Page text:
LOSING TOUCH: A Novel ~Sandra Hunter
“If nothing is said, the things that often lie like dead flowers under their scarves, their nice English blouses, their neat English shirts, do not exist. A few tables away an English couple are having lunch. Does the woman have flowers beneath her sleeves, too? But English couples are so polite and respectful. It isn’t possible to imagine slaps ricocheting across those perfectly pink English cheeks. And the woman’s voice, so gentle and sweet – sounding could never be raised in a screech even if her husband threw a dinner plate at her head. And he wouldn’t, because he’s English.” (Page 99 of PDF Final proofs)
LOSING TOUCH is one of the most beautifully written stories I have read in a very long time. As a person who is in the “letting go” stage of life, it is a new way to enjoy the fragrance of flowers and the charm of a sunny day; it holds the power of retrospective and being in the moment at the same time. I just walked through this book, enjoying the pace and thinking my own stories.
The Kutkani family has immigrated to England from India to begin new lives. In the beginning, Arjun and Sunila are attending Junti’s, Argun’s younger brother, memorial service. Junti a London architect has died at age 32 from a genetic spinal muscular atrophy. We discover that mother has already died; they did not leave this in India. They were rapid decline deaths and now Arjun must care for his sister-in-laws and their children as this is his extended family responsibility. Arjun has been trained as a nurse in England. Sunila works in an office.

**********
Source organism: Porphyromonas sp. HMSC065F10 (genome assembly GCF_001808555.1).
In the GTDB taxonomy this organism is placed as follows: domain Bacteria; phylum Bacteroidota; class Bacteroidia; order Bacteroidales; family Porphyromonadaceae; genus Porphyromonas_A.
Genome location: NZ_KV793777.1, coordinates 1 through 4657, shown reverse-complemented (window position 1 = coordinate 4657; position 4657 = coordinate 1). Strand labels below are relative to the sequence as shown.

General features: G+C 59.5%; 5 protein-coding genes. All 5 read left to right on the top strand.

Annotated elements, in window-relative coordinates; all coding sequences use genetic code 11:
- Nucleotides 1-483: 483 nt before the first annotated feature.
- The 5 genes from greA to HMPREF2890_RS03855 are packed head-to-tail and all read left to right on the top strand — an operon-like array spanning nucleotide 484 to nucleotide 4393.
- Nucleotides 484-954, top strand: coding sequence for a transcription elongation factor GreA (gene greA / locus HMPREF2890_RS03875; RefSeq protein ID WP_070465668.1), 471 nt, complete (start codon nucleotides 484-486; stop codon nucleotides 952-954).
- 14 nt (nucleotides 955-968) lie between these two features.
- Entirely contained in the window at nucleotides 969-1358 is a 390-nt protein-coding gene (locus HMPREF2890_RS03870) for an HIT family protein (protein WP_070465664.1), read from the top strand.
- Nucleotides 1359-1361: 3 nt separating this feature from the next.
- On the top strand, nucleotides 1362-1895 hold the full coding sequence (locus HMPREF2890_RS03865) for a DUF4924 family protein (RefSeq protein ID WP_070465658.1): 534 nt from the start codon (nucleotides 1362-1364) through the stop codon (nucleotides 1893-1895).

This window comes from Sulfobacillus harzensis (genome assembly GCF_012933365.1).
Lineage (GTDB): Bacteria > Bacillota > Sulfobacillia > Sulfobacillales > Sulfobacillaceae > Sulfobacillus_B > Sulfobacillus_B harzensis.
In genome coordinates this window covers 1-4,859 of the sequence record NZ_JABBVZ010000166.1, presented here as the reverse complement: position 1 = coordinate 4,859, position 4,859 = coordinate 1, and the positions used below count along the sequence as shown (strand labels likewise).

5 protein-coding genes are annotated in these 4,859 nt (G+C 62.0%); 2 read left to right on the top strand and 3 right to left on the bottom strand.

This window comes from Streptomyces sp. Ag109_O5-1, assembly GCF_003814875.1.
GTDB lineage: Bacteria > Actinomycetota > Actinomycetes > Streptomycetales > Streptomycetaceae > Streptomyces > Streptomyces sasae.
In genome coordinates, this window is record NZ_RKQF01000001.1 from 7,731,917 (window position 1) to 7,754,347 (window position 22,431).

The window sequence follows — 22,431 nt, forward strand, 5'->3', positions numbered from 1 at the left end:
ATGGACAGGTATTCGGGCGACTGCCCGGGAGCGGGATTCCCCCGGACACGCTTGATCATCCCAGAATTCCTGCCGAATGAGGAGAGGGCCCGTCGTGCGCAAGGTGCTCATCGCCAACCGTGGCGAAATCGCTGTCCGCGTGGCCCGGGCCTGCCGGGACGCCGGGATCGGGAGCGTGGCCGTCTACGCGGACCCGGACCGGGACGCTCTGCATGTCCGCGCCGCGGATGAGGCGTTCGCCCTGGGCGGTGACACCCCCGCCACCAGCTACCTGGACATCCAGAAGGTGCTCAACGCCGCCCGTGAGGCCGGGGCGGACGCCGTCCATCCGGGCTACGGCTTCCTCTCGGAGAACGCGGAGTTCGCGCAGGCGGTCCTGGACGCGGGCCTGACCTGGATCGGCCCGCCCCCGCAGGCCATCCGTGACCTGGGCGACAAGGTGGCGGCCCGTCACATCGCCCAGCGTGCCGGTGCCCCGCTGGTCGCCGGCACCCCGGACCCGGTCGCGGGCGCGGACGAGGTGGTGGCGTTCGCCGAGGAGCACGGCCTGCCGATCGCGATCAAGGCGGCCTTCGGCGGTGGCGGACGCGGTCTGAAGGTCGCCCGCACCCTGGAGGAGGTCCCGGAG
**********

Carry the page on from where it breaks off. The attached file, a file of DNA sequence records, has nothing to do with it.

Arjun begins falling down without any warning, just one leg or the other randomly stops working.
The story progresses from 1966 to 2005, as Arjun and Sunila have various letting go moments or the muscle problems become worse. We are joining this journey through the inner dialogue of this couple, who sometimes love each other and sometimes they do not. The teenage struggles with their children are vehicles to share more of the past and their leaving behind another culture and watching their children embrace what they know; how they live this life. The parents use younger cousins to keep the conversation open and discover their son’s and daughter’s visions of future. The railroad park experience is a glimpse to the future departures. I wanted cream cakes and that joy of possibility for myself also. They want acceptance of being English and not outside, and Arjun and Sunila know that their children are not always treated with respect.
There are numerous cups of tea and biscuits as the process of release continues and Arjun becomes bedridden with Sunila taking care; has he told her he loves her now? Their son is successful in Australia and daughter and grandson are settled in Boston. The author allows the reader to go with a gentle push. LOSING TOUCH did not disappoint and leaves the reader content.
From the book:
“Sandra Hunter was born in Ely, Cambridgeshire and grew up in Hayes, Middlesex, England. A writer and visual artist, her short stories have been published in a number of literary magazines and have won numerous awards including the 2012 Cobalt Fiction Prize and the 2011 Arthur Edelstein Short Fiction Prize. She currently lives in Ventura, California, with her husband and daughter, and teaches English and Creative Writing at Moorpark College. LOSING TOUCH is her first novel.”
LOSING TOUCH was sent to me by TLC Online Booktours for review and I so enjoyed this read I am grateful for the opportunity. Thank you for the gift of LOSING TOUCH.